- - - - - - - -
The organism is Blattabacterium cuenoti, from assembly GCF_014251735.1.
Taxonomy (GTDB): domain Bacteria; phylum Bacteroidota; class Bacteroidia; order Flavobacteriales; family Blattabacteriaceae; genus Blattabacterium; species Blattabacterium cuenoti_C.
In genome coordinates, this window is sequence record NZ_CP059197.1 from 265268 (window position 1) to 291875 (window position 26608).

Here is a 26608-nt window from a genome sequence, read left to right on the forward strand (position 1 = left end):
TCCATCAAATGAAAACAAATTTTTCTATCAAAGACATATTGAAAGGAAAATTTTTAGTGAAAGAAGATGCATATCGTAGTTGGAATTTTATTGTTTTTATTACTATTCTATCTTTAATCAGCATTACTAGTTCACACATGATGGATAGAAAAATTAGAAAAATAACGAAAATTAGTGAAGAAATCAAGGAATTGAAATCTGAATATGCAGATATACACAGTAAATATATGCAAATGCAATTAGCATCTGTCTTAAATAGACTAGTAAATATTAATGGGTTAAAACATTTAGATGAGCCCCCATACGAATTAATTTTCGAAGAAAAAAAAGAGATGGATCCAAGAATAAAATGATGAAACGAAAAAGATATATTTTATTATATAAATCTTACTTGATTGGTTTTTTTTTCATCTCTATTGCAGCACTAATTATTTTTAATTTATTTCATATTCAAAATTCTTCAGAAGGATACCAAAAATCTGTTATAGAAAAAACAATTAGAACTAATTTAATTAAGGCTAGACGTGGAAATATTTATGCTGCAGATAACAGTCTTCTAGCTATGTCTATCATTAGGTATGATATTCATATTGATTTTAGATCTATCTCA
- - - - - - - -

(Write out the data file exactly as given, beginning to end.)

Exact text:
The organism is Blattabacterium cuenoti, from assembly GCF_014251735.1.
Taxonomy (GTDB): domain Bacteria; phylum Bacteroidota; class Bacteroidia; order Flavobacteriales; family Blattabacteriaceae; genus Blattabacterium; species Blattabacterium cuenoti_C.
In genome coordinates, this window is sequence record NZ_CP059197.1 from 265268 (window position 1) to 291875 (window position 26608).

Here is a 26608-nt window from a genome sequence, read left to right on the forward strand (position 1 = left end):
TCCATCAAATGAAAACAAATTTTTCTATCAAAGACATATTGAAAGGAAAATTTTTAGTGAAAGAAGATGCATATCGTAGTTGGAATTTTATTGTTTTTATTACTATTCTATCTTTAATCAGCATTACTAGTTCACACATGATGGATAGAAAAATTAGAAAAATAACGAAAATTAGTGAAGAAATCAAGGAATTGAAATCTGAATATGCAGATATACACAGTAAATATATGCAAATGCAATTAGCATCTGTCTTAAATAGACTAGTAAATATTAATGGGTTAAAACATTTAGATGAGCCCCCATACGAATTAATTTTCGAAGAAAAAAAAGAGATGGATCCAAGAATAAAATGATGAAACGAAAAAGATATATTTTATTATATAAATCTTACTTGATTGGTTTTTTTTTCATCTCTATTGCAGCACTAATTATTTTTAATTTATTTCATATTCAAAATTCTTCAGAAGGATACCAAAAATCTGTTATAGAAAAAACAATTAGAACTAATTTAATTAAGGCTAGACGTGGAAATATTTATGCTGCAGATAACAGTCTTCTAGCTATGTCTATCATTAGGTATGATATTCATATTGATTTTAGATCTATCTCA